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Scope For Further Repo Rate Reduction By RBI, Say Experts

The six-member monetary policy committee (MPC) cut the repo rate to 6.00 per cent as predicted by 57 of 67 analysts polled by Reuters last week.

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Scope For Further Repo Rate Reduction By RBI, Say Experts

The RBI retained its monetary policy stance "neutral" despite subdued inflation


Bengaluru: 

The Reserve Bank of India (RBI) cut its benchmark interest rate by 25 basis points on Thursday, in a widely expected move to boost the economy, while keeping its monetary policy stance "neutral" despite subdued inflation. The six-member monetary policy committee (MPC) cut the repo rate to 6.00 per cent as predicted by 57 of 67 analysts polled by news agency Reuters last week. The reverse repo rate was reduced to 5.75 per cent.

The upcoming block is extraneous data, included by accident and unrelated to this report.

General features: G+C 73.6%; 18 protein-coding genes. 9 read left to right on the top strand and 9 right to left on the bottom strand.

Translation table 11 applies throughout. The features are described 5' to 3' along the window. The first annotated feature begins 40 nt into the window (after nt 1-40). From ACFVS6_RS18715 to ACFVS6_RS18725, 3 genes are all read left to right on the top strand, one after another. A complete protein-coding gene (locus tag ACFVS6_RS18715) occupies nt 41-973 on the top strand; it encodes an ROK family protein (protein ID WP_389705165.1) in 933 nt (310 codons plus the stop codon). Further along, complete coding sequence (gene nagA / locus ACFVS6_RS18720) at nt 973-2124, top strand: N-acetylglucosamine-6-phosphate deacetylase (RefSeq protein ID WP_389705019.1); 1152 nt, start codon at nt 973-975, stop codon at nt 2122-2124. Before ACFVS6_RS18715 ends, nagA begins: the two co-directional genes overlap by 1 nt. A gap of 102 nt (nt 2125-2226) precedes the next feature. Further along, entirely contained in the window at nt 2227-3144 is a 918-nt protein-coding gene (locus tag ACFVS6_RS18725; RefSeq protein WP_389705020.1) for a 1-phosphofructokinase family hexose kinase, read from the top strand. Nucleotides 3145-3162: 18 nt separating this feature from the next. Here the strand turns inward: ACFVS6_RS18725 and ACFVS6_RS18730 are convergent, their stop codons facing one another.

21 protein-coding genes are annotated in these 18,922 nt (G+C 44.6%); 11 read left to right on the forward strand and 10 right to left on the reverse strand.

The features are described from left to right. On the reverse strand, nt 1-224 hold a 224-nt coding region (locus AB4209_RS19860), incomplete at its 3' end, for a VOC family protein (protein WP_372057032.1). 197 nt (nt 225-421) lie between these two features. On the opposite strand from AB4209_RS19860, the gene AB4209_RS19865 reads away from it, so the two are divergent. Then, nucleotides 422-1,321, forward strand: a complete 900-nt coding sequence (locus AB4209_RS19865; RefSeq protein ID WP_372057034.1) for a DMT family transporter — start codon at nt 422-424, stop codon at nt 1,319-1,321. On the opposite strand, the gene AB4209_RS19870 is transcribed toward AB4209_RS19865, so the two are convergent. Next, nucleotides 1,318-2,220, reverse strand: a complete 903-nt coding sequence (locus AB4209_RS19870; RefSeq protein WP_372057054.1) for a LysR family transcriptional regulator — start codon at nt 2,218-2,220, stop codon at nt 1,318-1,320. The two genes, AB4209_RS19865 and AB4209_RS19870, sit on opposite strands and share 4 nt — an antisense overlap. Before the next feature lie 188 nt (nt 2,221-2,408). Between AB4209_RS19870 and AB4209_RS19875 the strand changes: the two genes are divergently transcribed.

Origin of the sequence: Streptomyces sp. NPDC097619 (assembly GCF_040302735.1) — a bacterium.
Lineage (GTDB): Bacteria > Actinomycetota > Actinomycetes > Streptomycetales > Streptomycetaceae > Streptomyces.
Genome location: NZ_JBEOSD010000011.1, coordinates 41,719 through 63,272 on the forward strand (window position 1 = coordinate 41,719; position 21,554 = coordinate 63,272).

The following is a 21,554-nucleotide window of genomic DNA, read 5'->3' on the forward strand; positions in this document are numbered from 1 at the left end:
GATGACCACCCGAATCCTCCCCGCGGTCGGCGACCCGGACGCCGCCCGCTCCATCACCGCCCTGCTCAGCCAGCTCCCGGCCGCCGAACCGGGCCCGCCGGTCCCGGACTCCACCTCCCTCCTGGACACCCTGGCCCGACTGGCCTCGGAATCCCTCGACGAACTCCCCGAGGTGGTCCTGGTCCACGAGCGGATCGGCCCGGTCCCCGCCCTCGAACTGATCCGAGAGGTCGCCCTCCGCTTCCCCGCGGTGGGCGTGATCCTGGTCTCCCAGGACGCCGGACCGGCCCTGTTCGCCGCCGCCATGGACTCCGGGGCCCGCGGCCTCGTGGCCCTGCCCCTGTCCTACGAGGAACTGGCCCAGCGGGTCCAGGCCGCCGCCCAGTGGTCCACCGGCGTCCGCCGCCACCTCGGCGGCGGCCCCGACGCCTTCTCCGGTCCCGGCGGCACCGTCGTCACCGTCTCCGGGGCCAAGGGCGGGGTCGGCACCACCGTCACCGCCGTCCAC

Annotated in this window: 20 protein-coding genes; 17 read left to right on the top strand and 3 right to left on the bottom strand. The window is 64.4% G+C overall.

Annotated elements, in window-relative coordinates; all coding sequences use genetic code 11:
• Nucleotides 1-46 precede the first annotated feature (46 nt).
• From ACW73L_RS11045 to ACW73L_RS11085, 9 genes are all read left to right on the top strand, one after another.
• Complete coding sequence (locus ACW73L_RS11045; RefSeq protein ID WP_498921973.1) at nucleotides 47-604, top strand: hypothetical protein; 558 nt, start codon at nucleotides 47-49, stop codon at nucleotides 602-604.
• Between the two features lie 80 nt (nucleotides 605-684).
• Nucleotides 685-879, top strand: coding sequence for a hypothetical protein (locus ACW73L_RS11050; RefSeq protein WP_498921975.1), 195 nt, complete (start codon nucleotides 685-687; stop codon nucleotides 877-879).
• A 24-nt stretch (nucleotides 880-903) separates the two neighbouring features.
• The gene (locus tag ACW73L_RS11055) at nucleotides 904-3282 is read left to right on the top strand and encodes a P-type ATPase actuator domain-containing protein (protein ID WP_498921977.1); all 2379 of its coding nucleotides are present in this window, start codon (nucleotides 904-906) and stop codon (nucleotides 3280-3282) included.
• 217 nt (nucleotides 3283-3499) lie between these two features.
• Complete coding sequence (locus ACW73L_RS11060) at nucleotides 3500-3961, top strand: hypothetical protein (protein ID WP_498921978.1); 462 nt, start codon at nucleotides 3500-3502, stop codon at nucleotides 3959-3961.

COMMENTARY

Anagha Deodhar, economist, ICICI Securities, Mumbai:

"They have lowered the GDP growth outlook, which is largely in-line with market expectations. On the inflation side, they have lowered H1 and H2 FY20 numbers, I think they have decided to err on the side of caution."

"I think the actual inflation outcome would be higher than what the RBI has anticipated. A monsoon which is below normal and election outcome are definitely upsides to the inflation trajectory."

"I don't think their stance will change. Neutral stance is the safest because it gives them flexibility on both sides. I think they have started to play safe because inflation is expected to go up from here. Changing stance would not make any sense at this point, it will remain neutral in the foreseeable future."

Sandip Somany, president, Ficci: